The Composting Collaborative gathered on January 21st at the US Composting Council’s annual conference in Atlanta. More than 70 members, including many first-time participants, congregated for a jam-packed afternoon of flashtalks, a thought-provoking discussion on organics measurement, and a workshop on design thinking applied to composting from the Food Well Alliance.
Traversing more than 8 topics, the flashtalks dove into a diversity of issues. To kick off the meeting, Brenda Platt from the Institute for Local Self-Reliance shared an analysis of the importance of home and community-scale composting in the broader organics recycling context. As a small-scale bike-powered hauler based in Athens, GA, Kristen Baskin of Let Us Compost provided a more personal experience of many of the tenets that Platt discussed and shared how Let Us Compost has experimented with loss leaders and creative pricing for commercial clients.
Pivoting towards topics relating to compostable packaging, Camilo Ferro of Renew Packaging discussed a host of challenges that compostable packaging face nationwide. Namely, Ferro highlighted the reality that as “bag bans” have been passed in cities and counties across the country, compostable film bags are often unintentionally subject to restrictions or fees intended for conventional plastic film bags. Lynn Dyer with the Foodservice Packaging Institutecontinued the dialogue on compostable packaging in her flashtalk, sharing high-level results of their recent study that examined the current state of composting infrastructure capable of diverting both food scraps and compostable packaging.
Ending flashtalks on the note of the critical role that measurement and data play, Nora Goldstein, BioCycle editor and Composting Collaborative founding partner, led the group through the most impactful findings discovered in BioCycle’s State of Organics Recycling in the U.S. Report, funded in part by a grant from the U.S. EPA to the Composting Collaborative. Beyond the interesting and valuable findings concerning the number of composting facilities, the size of active facilities, and the materials that they are processing, learnings from the data collection process were perhaps most revealing.
Unfortunately, over the course of multiple large-scale efforts by BioCycle to collect organics recycling data, it has become apparent that the ability for states to collect and synthesize organics recycling information is decreasing, despite the fact that residential organics collection programs and quantity of households with access to organics recycling are on the rise nationwide.
In brainstorming the metrics most important to different stakeholders in the composting supply chain, the Composting Collaborative laid groundwork for much of the organics measurement work slated for 2018, including facilitating discussions among state-level professionals responsible for reporting to better understand gaps, standardize definitions, and determine where data collection breaks down. This conversation will continue at the February 27-March 1 Measurement Matters Summit in Chattanooga, Tennessee and onward into spring and summer 2018 in Collaborative forums.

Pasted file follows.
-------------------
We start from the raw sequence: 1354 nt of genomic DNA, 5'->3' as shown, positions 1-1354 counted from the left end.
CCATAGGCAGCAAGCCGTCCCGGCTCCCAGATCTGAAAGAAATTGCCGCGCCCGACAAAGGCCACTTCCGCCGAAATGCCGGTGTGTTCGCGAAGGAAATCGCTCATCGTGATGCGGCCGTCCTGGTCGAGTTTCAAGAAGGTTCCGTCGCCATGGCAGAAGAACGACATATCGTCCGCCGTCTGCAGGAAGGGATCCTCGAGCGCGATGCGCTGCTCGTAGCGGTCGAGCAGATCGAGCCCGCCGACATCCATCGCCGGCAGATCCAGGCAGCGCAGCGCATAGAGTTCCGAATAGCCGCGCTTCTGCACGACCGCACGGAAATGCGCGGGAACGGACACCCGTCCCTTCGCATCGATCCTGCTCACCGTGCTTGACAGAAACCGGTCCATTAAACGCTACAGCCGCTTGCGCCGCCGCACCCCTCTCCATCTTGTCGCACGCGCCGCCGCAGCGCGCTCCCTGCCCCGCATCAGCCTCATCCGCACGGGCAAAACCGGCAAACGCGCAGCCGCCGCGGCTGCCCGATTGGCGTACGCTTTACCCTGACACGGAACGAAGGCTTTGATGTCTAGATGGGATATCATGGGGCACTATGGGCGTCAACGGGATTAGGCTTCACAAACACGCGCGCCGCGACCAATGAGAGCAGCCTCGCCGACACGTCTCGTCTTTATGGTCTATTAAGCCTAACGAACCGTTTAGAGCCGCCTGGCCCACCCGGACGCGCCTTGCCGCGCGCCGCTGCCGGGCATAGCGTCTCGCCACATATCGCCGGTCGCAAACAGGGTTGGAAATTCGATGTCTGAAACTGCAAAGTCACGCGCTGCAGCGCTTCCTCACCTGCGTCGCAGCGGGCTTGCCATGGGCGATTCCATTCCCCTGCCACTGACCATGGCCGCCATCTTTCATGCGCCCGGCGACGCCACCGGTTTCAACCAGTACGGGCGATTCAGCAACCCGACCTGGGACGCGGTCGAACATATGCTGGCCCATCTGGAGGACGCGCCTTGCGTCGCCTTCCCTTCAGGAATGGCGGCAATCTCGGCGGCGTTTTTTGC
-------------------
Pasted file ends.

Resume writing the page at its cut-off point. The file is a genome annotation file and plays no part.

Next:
After exploring the influence of thoughtfully structured organics measurement, the Food Well Alliance’s presentation and workshop about applying design thinking to composting systems was a natural transition. Also based in Atlanta, the Food Well Alliance’s Will Sellers and Britni Burkhardsmeier walked meeting attendees through their unique process of using learning tables, working tables, and design tables that aim to facilitate collaboration between stakeholders and accelerate the process of precise interventions for a resilient food system.
In particular, Sellers and Burkhardsmeier shared the twists and turns throughout the evolution of the design and implementation of a composting pilot that intends to collect food scraps from multi-family buildings, diverting them to decentralized community-scale composting in the immediate local area. Keeping equity, resilience, and healthy food in the front of mind, this pilot is in an early stage of implementation and promises to be a fascinating and scalable case study.
In turn, the the Food Well Alliance’s intuitive inclusion of composting in a larger discussion about fresh food sparked a meaningful discussion about whether this strategy of nesting food waste composting within the broader context surrounding closed loop food systems could be effective on a large scale. With a majority of attendees in consensus that capitalizing on the momentum evident in sustainable food today, reframing food waste composting as one portion of this cycle, rather than a solid waste management strategy, could provide a more accessible engagement strategy to individuals, commercial entities, and governments widely.